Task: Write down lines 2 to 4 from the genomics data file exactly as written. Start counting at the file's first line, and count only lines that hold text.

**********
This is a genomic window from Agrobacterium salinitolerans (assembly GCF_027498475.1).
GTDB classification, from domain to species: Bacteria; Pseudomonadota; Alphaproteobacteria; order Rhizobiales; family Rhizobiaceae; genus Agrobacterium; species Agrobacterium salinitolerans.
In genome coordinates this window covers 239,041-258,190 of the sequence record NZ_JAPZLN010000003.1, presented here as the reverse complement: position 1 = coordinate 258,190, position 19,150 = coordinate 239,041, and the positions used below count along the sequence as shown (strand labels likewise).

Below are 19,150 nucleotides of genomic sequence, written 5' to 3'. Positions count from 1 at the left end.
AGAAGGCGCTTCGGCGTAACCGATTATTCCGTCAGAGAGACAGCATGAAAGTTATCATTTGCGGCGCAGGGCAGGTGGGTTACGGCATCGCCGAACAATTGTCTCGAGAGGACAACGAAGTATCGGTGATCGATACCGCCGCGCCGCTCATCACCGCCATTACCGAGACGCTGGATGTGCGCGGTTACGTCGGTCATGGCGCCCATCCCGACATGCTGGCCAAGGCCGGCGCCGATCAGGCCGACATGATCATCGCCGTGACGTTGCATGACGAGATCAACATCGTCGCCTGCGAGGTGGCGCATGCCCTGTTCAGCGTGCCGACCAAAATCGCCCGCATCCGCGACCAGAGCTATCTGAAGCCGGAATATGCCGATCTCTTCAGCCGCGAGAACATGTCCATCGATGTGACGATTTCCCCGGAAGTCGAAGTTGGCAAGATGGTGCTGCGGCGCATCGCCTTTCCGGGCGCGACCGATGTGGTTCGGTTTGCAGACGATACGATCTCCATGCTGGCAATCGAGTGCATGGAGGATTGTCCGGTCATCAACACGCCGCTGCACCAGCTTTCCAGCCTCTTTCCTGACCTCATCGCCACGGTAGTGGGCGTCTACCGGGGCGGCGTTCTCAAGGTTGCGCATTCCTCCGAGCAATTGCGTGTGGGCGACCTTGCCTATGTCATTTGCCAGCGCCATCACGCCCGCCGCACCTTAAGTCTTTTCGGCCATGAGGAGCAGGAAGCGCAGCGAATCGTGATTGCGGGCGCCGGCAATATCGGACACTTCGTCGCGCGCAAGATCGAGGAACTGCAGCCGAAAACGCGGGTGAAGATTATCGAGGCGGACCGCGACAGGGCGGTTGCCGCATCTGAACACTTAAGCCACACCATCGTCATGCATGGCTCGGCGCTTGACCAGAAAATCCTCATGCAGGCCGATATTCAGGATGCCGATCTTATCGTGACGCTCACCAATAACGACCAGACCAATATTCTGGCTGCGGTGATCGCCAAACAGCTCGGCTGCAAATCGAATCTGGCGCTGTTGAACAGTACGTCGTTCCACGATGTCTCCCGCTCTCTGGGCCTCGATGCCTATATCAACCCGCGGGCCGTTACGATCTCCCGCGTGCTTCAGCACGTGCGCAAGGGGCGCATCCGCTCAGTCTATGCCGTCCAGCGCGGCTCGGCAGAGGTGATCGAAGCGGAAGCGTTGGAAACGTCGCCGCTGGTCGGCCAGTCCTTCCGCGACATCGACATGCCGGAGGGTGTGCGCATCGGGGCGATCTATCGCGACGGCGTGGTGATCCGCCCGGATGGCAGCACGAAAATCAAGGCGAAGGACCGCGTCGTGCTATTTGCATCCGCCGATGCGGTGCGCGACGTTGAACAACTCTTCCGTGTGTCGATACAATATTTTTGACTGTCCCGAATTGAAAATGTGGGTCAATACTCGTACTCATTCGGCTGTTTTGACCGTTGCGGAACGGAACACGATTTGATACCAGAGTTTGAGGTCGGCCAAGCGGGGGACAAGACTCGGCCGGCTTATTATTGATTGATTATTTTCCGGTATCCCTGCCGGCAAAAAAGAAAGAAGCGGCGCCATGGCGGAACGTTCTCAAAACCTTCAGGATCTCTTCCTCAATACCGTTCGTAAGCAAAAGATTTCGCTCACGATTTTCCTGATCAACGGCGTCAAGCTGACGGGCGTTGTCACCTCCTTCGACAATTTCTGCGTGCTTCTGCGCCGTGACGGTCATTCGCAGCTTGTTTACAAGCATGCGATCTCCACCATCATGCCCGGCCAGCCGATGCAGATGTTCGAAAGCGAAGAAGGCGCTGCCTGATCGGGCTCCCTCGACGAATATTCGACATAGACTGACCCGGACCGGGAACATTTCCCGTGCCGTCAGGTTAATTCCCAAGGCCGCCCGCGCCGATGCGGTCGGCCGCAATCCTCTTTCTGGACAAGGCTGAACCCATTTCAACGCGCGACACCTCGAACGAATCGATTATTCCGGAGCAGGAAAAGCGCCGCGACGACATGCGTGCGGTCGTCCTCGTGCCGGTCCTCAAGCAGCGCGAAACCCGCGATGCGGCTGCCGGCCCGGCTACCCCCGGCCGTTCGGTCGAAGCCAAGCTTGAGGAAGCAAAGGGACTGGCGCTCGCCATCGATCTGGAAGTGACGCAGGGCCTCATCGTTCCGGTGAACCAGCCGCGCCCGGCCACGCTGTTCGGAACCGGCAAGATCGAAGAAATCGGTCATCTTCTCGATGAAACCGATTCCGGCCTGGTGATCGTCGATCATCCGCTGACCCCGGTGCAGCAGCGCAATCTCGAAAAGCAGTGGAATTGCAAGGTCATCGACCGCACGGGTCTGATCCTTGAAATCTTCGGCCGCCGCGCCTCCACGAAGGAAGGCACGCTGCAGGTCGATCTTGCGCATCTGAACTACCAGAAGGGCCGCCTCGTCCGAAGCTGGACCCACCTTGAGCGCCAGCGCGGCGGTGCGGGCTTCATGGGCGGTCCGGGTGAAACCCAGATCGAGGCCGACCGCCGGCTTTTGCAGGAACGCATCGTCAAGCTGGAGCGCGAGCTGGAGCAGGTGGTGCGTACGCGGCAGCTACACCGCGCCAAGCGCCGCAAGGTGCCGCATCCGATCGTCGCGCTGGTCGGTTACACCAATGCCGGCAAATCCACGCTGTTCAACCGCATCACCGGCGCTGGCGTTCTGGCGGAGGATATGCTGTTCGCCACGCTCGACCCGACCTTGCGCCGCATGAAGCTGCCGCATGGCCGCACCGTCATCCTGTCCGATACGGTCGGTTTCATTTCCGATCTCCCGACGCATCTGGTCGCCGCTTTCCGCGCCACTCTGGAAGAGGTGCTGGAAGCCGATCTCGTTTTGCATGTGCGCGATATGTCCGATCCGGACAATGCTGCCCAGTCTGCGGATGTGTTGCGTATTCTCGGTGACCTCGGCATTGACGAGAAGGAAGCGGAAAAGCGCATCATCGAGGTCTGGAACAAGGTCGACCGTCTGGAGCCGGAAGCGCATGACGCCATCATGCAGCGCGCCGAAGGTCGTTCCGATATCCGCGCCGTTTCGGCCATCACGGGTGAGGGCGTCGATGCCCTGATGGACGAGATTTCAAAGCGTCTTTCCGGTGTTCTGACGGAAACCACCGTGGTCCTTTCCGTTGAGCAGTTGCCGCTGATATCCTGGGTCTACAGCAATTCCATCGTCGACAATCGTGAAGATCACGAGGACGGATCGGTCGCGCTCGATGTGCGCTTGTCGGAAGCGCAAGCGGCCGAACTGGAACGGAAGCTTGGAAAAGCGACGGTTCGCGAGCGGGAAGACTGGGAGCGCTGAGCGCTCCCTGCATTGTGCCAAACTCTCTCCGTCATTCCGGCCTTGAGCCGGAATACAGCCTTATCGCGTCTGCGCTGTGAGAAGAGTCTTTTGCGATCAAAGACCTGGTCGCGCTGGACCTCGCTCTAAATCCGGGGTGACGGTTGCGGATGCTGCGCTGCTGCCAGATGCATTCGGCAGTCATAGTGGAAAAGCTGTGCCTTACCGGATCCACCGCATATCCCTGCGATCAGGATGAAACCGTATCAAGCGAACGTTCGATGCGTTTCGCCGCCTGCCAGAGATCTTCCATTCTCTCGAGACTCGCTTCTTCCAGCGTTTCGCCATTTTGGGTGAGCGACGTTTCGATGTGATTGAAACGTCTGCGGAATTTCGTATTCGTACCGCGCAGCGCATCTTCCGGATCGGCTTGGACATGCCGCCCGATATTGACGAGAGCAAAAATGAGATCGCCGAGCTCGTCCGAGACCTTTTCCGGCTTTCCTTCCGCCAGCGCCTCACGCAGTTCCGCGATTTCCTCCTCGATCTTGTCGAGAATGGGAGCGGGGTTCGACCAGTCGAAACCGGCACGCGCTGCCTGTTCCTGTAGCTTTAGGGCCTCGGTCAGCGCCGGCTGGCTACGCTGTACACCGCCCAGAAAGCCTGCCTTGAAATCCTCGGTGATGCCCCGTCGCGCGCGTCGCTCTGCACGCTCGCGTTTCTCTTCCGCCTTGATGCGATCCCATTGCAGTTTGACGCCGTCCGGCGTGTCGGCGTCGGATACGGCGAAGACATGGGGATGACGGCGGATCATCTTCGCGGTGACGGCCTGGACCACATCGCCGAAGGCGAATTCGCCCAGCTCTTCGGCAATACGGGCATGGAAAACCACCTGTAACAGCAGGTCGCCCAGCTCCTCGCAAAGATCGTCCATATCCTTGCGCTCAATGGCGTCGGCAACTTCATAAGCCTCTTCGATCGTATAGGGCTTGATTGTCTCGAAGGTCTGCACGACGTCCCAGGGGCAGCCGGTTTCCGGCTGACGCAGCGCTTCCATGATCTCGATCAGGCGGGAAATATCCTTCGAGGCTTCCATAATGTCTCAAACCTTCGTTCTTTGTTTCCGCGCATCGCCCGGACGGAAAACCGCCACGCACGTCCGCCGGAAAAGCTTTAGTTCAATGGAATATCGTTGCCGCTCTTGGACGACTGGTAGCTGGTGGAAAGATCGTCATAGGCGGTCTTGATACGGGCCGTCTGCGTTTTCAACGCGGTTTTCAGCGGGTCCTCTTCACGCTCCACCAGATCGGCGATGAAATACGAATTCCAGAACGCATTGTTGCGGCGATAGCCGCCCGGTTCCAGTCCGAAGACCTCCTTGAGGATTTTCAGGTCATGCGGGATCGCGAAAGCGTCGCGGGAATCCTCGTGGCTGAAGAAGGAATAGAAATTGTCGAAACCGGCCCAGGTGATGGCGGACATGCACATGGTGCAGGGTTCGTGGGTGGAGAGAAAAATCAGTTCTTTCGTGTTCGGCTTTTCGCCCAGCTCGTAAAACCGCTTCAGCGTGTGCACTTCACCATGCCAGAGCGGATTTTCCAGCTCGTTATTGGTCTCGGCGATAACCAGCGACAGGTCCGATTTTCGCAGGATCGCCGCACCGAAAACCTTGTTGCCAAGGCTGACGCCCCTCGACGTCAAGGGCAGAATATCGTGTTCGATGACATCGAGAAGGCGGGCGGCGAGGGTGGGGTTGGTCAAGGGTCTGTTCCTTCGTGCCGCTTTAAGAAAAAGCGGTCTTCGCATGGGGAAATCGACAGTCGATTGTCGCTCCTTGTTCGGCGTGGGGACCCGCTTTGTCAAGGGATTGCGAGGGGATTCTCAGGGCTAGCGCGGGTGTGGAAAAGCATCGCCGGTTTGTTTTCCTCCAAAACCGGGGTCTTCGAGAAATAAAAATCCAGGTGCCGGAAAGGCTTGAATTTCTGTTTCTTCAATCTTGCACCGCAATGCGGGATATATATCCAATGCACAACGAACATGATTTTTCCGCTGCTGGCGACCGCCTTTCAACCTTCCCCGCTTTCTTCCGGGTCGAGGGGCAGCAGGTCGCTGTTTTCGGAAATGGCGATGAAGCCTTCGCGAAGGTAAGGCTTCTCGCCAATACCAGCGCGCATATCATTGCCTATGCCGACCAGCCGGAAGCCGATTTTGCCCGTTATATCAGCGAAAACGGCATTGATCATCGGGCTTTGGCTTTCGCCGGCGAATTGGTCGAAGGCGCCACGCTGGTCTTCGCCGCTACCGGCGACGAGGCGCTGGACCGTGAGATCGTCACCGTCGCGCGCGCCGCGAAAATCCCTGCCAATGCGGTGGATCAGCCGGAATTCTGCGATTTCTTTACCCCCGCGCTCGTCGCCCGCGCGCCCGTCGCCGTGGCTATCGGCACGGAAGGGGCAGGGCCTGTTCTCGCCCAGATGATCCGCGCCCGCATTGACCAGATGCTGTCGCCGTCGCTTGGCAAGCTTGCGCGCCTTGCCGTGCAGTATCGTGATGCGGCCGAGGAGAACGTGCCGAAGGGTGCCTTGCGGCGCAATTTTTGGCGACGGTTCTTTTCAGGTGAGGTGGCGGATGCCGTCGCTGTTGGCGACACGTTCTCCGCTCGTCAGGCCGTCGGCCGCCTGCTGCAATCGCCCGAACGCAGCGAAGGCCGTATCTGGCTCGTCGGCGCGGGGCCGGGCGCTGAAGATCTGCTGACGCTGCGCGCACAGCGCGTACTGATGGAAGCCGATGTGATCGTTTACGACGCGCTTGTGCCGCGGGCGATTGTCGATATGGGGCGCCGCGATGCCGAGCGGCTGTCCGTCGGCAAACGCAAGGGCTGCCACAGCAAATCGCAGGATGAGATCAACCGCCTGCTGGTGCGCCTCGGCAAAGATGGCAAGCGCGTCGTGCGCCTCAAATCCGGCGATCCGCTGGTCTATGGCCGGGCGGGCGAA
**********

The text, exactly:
GTDB classification, from domain to species: Bacteria; Pseudomonadota; Alphaproteobacteria; order Rhizobiales; family Rhizobiaceae; genus Agrobacterium; species Agrobacterium salinitolerans.
In genome coordinates this window covers 239,041-258,190 of the sequence record NZ_JAPZLN010000003.1, presented here as the reverse complement: position 1 = coordinate 258,190, position 19,150 = coordinate 239,041, and the positions used below count along the sequence as shown (strand labels likewise).

Below are 19,150 nucleotides of genomic sequence, written 5' to 3'. Positions count from 1 at the left end.